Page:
Last year I wrote a book. It’s called Windows Forensics Cookbook and I didn’t really want to write it, but I’m glad I did because now I know I can. It was a little too technical for my liking, really: I would have liked to have written something meatier in terms of text, and less screenshotty.
So this year I’m writing another book. With a working title of First Steps In Digital Forensics, it will be aimed at people who want to get into the industry. Whether you’re a student of a related discipline, a professional looking to switch industries, or just someone who’s intrigued by the field and wants to know what it’s really like, this book will have something for you.
I have written so many books over the years, and yet until now I’ve had basically no idea what I’ve been doing, which is probably why until this year none of them have been published. I read as much as I could find about how to write a book and tried to apply the advice, but so much of it was simply too vague.
“Work on it!” they said.
“Plan it!” they said.
“Stick to a writing schedule!” they said.
Yeah, OK. But how do I plan it? How many words long does a book have to be? How many chapters should my novel have? How many words per page? How many pages per chapter? How many chapters per book? How do I know which bit goes where? How will I know when it’s finished? FUUUCCCKKK HELP MEEEEE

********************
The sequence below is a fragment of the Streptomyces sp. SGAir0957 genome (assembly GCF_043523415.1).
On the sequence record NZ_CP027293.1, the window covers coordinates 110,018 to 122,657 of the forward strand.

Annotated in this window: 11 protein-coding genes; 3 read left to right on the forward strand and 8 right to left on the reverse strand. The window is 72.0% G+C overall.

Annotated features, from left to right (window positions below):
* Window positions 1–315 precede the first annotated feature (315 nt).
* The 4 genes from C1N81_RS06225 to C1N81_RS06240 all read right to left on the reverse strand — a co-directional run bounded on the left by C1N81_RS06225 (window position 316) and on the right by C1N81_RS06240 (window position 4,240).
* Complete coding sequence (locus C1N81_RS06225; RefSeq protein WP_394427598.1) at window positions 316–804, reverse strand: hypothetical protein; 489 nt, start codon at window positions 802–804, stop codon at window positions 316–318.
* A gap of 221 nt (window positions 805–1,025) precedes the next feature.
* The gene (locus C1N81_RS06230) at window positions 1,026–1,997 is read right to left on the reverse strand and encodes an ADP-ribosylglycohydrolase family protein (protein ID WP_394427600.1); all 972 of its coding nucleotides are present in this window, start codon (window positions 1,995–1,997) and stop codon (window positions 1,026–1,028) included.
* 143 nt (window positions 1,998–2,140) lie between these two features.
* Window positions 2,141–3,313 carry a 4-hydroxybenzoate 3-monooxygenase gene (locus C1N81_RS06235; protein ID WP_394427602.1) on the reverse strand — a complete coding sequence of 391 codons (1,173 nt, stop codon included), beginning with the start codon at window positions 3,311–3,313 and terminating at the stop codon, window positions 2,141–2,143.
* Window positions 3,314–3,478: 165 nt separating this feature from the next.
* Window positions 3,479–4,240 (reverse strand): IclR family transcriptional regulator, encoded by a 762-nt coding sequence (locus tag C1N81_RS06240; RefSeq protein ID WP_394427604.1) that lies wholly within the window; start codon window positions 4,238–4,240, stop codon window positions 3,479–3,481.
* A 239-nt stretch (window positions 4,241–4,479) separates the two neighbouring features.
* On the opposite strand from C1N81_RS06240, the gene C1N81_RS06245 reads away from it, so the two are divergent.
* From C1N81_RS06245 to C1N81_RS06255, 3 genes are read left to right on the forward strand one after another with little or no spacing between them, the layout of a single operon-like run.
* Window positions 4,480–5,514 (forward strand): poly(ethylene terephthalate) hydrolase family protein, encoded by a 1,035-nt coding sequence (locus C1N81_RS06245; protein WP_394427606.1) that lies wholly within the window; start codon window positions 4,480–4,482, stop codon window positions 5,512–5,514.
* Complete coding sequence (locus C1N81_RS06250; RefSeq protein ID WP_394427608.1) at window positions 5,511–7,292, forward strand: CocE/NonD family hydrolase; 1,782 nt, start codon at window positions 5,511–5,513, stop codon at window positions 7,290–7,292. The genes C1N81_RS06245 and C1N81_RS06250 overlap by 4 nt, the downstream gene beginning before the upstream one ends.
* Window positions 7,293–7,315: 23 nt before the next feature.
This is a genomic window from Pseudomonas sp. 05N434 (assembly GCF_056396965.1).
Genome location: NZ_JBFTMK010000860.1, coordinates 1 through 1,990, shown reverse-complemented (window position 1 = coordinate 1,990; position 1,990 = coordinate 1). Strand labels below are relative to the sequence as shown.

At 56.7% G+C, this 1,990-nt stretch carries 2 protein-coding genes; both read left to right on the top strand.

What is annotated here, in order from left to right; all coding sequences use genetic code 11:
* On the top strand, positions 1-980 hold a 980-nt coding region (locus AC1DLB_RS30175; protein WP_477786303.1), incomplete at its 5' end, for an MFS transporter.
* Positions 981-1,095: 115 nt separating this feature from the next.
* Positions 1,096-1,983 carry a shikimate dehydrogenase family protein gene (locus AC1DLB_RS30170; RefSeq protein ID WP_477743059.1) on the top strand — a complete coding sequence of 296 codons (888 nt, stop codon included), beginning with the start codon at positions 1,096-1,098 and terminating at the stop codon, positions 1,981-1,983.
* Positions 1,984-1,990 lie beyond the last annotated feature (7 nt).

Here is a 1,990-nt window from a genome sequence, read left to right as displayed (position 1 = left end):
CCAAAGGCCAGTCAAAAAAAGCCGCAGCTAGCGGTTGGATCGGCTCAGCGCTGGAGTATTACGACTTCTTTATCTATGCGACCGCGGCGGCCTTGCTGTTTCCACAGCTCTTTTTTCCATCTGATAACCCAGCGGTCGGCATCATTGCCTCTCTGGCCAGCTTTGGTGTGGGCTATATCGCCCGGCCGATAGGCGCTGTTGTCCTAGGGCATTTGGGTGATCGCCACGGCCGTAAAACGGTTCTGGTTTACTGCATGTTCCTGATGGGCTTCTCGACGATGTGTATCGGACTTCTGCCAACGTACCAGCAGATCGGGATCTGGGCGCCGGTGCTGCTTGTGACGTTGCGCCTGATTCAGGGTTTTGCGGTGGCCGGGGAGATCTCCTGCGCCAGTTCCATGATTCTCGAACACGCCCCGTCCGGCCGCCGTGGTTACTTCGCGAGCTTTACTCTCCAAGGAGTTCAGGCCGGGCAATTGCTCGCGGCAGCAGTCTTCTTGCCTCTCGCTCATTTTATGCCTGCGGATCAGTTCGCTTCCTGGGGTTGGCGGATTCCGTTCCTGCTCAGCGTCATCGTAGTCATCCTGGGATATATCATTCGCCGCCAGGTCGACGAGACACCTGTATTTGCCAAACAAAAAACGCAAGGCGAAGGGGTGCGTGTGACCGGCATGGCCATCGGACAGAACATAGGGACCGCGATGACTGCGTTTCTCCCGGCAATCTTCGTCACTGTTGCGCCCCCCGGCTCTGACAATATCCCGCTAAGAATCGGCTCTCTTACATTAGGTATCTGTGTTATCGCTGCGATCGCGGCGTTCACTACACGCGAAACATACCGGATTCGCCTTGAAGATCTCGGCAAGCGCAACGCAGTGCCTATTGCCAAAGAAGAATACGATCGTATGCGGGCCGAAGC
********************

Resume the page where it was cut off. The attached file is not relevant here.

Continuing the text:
The other day, Nothing To Puzzle wrote an Everyday Inspiration post about why she writes. She then invited her readers to think about the question as well.
The prompt was “I write because…” and the idea is that you finish the sentence with something that describes why you write.
I have been making a living through words on pages, in one way or another, since 2001.
Over the years, this has taken many forms: proofreading, poetry, copywriting, editing, academic research, translation… the list goes on.
Currently, on top of my various other jobs, I also edit a couple of websites. Doing so has recently given me cause to reflect on some of the things I’ve learned about writing over the years.